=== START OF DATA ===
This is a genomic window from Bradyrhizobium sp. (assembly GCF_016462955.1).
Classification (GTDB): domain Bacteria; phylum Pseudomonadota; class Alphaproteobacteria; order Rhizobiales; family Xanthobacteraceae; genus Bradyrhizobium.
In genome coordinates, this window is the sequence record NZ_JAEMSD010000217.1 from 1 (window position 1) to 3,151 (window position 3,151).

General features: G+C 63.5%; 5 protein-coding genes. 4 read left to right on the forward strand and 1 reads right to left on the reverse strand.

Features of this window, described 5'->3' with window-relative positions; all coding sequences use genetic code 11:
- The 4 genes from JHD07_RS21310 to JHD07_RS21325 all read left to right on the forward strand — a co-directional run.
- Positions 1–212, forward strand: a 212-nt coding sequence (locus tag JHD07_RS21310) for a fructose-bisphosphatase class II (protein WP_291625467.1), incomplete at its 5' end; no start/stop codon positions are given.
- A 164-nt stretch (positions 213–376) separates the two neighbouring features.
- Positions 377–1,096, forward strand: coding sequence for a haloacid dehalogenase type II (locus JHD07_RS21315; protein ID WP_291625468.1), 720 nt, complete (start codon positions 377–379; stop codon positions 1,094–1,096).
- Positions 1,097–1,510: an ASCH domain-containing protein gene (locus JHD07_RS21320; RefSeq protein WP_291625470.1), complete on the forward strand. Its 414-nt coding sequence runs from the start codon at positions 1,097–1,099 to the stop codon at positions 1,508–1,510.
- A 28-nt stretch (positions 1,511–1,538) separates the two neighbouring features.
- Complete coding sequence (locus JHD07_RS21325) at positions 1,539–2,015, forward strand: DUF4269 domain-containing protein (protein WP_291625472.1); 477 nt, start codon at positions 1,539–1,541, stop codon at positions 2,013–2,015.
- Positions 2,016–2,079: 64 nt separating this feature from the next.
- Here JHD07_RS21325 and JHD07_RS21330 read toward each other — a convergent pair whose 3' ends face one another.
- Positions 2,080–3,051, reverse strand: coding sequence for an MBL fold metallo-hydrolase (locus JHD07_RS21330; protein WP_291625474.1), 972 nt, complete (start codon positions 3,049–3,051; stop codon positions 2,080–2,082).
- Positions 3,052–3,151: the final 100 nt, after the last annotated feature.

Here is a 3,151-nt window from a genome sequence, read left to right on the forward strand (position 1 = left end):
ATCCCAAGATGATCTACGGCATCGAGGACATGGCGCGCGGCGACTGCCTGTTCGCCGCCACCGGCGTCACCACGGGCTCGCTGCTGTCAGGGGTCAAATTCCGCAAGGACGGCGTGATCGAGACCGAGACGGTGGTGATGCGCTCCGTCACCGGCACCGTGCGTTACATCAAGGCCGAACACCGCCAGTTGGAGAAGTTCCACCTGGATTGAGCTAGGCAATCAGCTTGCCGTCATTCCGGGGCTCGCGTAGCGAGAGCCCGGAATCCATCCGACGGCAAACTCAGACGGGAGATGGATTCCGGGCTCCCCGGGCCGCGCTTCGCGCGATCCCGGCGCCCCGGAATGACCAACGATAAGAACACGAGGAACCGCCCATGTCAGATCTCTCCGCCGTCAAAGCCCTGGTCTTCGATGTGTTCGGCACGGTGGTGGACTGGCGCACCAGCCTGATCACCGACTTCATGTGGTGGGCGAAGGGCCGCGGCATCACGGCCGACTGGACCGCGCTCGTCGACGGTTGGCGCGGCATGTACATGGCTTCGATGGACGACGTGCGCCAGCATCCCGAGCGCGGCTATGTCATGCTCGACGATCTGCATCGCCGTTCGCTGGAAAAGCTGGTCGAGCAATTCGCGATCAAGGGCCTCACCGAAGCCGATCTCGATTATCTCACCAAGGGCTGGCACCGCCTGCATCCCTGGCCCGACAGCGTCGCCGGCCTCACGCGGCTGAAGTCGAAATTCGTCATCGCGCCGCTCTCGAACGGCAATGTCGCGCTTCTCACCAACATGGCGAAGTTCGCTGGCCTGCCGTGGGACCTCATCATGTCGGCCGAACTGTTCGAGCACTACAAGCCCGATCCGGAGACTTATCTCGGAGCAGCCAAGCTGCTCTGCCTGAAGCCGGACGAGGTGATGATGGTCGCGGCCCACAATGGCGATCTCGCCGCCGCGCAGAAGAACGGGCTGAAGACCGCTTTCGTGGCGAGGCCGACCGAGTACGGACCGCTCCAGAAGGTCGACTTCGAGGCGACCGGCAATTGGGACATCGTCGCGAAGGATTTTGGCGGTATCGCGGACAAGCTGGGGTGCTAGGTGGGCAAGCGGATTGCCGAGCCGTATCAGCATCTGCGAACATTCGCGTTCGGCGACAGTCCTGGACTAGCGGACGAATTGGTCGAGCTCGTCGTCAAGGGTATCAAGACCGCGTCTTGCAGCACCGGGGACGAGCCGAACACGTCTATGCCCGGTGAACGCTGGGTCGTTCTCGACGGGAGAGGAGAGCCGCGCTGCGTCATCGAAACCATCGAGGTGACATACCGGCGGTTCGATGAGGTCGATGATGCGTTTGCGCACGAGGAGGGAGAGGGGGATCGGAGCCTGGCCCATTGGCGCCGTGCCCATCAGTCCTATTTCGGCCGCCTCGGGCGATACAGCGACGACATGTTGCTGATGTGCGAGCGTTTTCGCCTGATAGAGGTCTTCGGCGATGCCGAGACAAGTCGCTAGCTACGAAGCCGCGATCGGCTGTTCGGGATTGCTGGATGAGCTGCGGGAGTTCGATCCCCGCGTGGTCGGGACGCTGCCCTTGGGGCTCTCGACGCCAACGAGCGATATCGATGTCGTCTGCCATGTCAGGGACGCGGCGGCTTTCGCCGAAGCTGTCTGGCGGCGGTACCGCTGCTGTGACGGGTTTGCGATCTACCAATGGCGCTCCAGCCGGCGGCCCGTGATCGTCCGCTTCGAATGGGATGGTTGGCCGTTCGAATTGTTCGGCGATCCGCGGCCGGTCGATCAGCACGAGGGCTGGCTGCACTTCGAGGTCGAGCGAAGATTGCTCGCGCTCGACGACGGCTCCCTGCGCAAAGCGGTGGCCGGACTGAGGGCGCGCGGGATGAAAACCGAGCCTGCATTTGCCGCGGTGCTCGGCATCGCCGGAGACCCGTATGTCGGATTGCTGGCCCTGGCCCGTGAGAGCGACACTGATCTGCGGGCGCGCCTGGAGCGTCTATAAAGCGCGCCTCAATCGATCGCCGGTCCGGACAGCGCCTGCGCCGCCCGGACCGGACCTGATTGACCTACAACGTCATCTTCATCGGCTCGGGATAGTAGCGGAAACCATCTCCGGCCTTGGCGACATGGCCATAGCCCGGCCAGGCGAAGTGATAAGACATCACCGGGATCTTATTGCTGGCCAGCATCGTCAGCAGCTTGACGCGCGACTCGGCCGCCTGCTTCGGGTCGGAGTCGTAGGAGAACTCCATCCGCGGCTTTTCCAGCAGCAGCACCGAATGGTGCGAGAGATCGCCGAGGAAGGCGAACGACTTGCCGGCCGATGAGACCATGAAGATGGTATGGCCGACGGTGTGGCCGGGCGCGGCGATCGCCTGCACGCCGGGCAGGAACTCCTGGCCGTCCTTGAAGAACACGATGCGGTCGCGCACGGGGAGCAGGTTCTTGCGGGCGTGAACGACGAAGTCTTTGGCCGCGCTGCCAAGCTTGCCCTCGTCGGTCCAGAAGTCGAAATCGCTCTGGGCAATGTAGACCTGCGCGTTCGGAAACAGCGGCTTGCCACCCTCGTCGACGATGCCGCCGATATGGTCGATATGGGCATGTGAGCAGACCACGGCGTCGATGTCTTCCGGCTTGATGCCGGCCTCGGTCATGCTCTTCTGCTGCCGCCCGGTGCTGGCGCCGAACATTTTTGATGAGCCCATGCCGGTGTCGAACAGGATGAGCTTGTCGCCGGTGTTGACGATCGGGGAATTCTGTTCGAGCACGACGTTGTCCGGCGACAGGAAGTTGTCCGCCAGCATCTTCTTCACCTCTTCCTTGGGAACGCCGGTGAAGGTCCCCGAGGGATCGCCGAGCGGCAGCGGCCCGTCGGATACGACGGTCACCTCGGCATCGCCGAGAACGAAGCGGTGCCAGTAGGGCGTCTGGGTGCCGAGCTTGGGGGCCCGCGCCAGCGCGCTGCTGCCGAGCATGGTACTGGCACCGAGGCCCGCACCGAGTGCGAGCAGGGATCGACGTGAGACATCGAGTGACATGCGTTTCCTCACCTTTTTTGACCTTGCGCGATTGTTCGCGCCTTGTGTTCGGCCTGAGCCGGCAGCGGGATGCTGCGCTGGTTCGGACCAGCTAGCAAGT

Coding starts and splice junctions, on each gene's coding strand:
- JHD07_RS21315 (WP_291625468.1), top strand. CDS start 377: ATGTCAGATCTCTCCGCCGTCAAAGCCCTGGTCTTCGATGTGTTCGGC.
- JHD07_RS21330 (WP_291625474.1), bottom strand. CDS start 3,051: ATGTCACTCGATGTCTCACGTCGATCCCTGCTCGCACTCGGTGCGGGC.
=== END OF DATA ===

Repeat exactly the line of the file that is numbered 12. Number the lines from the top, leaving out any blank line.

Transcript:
- Complete coding sequence (locus JHD07_RS21325) at positions 1,539–2,015, forward strand: DUF4269 domain-containing protein (protein WP_291625472.1); 477 nt, start codon at positions 1,539–1,541, stop codon at positions 2,013–2,015.